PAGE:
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on our relief, with the little finger bent in the same peculiar way.(93) On some of the busts(94) the object does not seem to continue beyond the hand as one would expect if it were intended for a sword ; however, the busts with the whips, camels and horses would seem to favor that interpretation. If the lack of indication of the sword proper under the hand is not simply due to the carelessness of the sculptor, the object in these cases might be some kind of amulet, a

The himation folds of triangular form and the treatment of the eyes suggest a date in the first group; on the other hand, the short beard and curly forehead locks are found on a small number of busts which probably date very near the year 150 A.D., a time when old and new traditions met in the Palmyrene sculpture.


Male bust, still in commerce, with a Palmyrene inscription of six lines to the right of the head (pl. X, 2) :

"Vahbâ, (son of) 'Abd'áa, (son of) Bûlî, alas! Year 466."(96) Represented as an unbearded man, Vahbâ has on his head a modius decorated with a wreath, in the center of which is a rosette. Two deep furrows cross his head, the irises are circumscribed by two incised circles, the costume is arranged as on the bust of Yarhibôlâ (see bust nr. 11) and the position of the hands is likewise the same. The left hand holds both a schedula and a fold of the himation, as in the case of Yarhibôlâ, and is even decorated with two finger rings, one on the little finger and one on the second. The himation folds on the left shoulder resemble those on the bust of Yarhibôlâ, but on the right upper arm they are of the earlier triangular type. The treatment of the eyes and these folds would indicate a date in the first group, while the folds on the left shoulder and upper arm rather argue for a date in the second group. The date given in the inscription, 466 according to the Seleucidan era, that is 154-55 A.D falls thus in the early years of the second group, and corresponds consequently very well to the date one would have proposed for this bust had it been undated.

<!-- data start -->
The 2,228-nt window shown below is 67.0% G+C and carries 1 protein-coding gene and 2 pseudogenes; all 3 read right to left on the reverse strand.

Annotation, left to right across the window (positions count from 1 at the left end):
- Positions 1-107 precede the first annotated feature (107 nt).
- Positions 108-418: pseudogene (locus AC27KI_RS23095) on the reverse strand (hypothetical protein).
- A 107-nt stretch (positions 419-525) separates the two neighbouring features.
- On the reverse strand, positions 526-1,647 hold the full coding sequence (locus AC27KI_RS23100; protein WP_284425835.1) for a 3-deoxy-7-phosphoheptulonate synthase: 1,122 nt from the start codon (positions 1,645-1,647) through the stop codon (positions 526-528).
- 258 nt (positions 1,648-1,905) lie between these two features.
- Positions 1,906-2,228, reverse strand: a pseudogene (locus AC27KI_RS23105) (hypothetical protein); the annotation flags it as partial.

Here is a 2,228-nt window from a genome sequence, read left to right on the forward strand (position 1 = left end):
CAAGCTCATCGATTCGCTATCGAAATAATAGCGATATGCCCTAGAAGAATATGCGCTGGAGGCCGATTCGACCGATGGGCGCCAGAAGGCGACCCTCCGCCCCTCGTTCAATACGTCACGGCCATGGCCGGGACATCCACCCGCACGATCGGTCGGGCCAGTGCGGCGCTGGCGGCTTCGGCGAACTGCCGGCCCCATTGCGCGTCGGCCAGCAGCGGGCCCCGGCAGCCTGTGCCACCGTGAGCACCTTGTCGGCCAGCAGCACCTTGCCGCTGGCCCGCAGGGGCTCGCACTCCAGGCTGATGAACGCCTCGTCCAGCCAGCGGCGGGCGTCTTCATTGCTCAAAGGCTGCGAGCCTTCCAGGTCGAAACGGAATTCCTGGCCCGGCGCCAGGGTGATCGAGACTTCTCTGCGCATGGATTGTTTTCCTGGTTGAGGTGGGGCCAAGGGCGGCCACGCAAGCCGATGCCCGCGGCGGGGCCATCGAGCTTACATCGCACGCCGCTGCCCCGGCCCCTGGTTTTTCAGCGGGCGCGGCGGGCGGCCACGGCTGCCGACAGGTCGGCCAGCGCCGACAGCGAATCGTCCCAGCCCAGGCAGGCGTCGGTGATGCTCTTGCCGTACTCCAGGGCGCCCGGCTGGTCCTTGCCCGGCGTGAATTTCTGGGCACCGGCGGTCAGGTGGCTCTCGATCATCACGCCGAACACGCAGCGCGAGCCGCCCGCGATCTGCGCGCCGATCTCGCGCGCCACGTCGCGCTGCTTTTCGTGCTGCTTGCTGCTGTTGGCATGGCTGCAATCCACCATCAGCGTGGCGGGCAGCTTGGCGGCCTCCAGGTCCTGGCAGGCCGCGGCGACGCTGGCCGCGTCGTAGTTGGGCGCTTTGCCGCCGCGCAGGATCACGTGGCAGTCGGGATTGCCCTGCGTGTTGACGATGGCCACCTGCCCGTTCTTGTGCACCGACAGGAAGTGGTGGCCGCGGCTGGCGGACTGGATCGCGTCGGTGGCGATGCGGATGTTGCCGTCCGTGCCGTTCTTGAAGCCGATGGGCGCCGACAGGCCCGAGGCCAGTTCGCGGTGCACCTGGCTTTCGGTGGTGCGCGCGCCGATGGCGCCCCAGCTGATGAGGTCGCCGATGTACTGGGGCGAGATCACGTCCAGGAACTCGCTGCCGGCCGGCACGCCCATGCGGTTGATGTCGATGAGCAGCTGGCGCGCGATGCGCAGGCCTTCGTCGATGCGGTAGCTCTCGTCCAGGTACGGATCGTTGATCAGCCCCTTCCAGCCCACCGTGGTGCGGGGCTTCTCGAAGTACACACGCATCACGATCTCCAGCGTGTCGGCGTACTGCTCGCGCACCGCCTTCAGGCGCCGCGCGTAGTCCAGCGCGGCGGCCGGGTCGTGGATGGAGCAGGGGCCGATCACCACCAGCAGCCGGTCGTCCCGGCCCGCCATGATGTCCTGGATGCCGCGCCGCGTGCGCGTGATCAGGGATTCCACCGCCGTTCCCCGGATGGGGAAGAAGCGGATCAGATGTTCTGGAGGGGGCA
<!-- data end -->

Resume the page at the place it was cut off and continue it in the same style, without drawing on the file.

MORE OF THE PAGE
93. The bust from the Bertone Collection, see note 92.
94. Studier, p. 103, PS 116-18.
95. Similar hair, beard and eyes: Studier, p. 111, PS 191-192; Bertone Collction, nr. 663 - Studier, PS 194-Seyrig, Syria, XIV, 1933,
    pl. XX, 1 and 2. Similar treatment of eye and beard: Choix, pl. XXX, 13; Studier, p. 108, PS 164- Studier, p. 116, PS 227.
96. 1 owe the photograph reproduced on pl. X, 2 to the kindness of Dr. Gustave Ginestet, formerly of Damascus.

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